It challenges my mothering abilities.
It weakens my motherhood confidence.
It shakes all the ideals that I stand for.
It questions my very being.
It fills me with self doubt.
It’s toilet training.
“Ok, today’s the day! You’re going to be toilet trained!” I enthusiastically told my three year old.
“No, not today,” he casually answered. “When I’m six, I’ll get toilet trained. I’m not ready yet.”
Now, in my book, a kid that can answer with such eloquence is a kid who should be long toilet trained.
But apparently, this little boy doesn’t go by my book.
I’ve got all the charts in place and the bribes lined up. I’m ready to go; problem is, he isn’t.
And that brings me back to square one.
What if I don’t succeed at this?
Will my kid figure it out?
Or will my kid be the first one to go to high school in a pamper?
No, it can’t happen. It won’t happen.
I know it won’t happen.
But still, I worry. Still, I doubt myself.
And then I meet my dear friend who nonchalantly laughs at the ease of training her 18 month old. I laugh along, half heartedly. And then she tells me about her mother’s neighbor’s nieces friends who trained their 18 month old.
I refuse to believe her. Not when I’m trying to train my 40 month old.
So no, in my mind her 18 month old is not toilet trained. And neither is her mother’s neighbor’s whatever. And I don’t believe it’s possible either.
But will I fail the motherhood test? Will I get a big F on my motherhood report because my 3 ½ year old is still in a pamper?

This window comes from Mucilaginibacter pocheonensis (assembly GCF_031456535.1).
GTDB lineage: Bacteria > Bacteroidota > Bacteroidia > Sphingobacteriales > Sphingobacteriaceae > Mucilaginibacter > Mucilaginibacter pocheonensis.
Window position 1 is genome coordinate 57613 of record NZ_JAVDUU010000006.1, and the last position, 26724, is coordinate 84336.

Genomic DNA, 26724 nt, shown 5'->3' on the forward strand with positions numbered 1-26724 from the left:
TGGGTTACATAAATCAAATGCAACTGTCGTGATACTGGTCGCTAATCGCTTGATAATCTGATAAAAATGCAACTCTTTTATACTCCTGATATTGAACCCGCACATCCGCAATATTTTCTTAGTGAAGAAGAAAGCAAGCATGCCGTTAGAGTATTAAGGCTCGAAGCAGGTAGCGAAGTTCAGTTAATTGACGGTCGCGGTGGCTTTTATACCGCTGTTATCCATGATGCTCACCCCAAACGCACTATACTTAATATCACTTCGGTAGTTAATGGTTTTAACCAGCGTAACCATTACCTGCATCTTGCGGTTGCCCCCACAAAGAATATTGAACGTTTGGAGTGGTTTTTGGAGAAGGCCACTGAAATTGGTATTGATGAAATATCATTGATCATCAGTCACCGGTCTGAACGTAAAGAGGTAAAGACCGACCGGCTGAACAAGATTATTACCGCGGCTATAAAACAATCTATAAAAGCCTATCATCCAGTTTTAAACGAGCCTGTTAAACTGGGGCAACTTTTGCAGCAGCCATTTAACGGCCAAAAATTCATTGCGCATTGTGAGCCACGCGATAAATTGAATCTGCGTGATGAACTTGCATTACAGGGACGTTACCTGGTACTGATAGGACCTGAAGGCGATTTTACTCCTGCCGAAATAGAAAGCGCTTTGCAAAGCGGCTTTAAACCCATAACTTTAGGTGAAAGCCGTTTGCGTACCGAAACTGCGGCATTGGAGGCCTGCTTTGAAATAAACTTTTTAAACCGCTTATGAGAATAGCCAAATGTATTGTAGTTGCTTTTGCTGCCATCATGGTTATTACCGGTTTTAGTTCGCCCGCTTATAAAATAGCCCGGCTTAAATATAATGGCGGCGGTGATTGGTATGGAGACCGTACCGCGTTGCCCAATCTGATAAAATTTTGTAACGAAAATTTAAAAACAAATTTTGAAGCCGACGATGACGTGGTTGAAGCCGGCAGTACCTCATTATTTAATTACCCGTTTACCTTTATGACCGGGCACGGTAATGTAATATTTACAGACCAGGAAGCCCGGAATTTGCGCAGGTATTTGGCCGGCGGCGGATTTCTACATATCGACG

Will I get marked for effort, at least?
I think I should get A+ for effort.
The truth is, maybe I should put in more effort.
But I don’t have time for more effort. There’s still the rest of the kids who need some attention too. And I can’t cook meals while hanging out in the bathroom.
But I am trying.
Maybe not hard enough.
Maybe if I tried harder he’d be toilet trained at 18 months.
No, that’s not possible anyway.
Unless you become a slave to the bathroom, and basically move in.
But maybe it is possible.
Maybe I should force him.
Maybe I should have let him cry for hours last week, when we had failed attempt #5.
Maybe I shouldn’t have compromised.
But I don’t believe in forcing.
So maybe I do get an F for effort, too.
But that’s not fair!
I got all my kids dressed today. I made fresh supper. I let the kids use their water paints today.
Toilet training isn’t the most important thing anyway.
But maybe it is. Maybe I’m just not cut out for this.
Maybe my kid will be the first to go to elementary school in pampers.
It’ll be his fault, not mine.
No, it will be mine.
I should have done it at 18 months.
It’s not possible anyway.
I look at my four big kids. All successfully toilet trained. It boosts my confidence, and jolts me back to reality.
Right, I do know how to do this!
So what am I so worried about? Do I really think I can’t do it?
Or is it something else?
Maybe I’m just sick of getting unsolicited toilet training advice.
Yes, that’s it.
That is it! Enough theory sharing when I didn’t ask. Enough tsk-tsk looks when moms notice he’s not potty trained. Enough tips and tricks that don’t work for everyone. Enough comparing. Enough analyzing. Enough unhelpful support.
I am cut out for this. I will not get an F.
And when he’s ready, it’ll work.
I’ve done it before. I am capable. I can do it. I will do it. At the right time.
And he’s happy. That’s really what’s most important of all.
And he’s an eloquent talker.
1 thought on “The great motherhood challenge”
Goldie!!!! We gotta chat about this one. I coulda written your page, my son is still in diapers and I gotta train him fast!!! Btw I would love to catch up with you cuz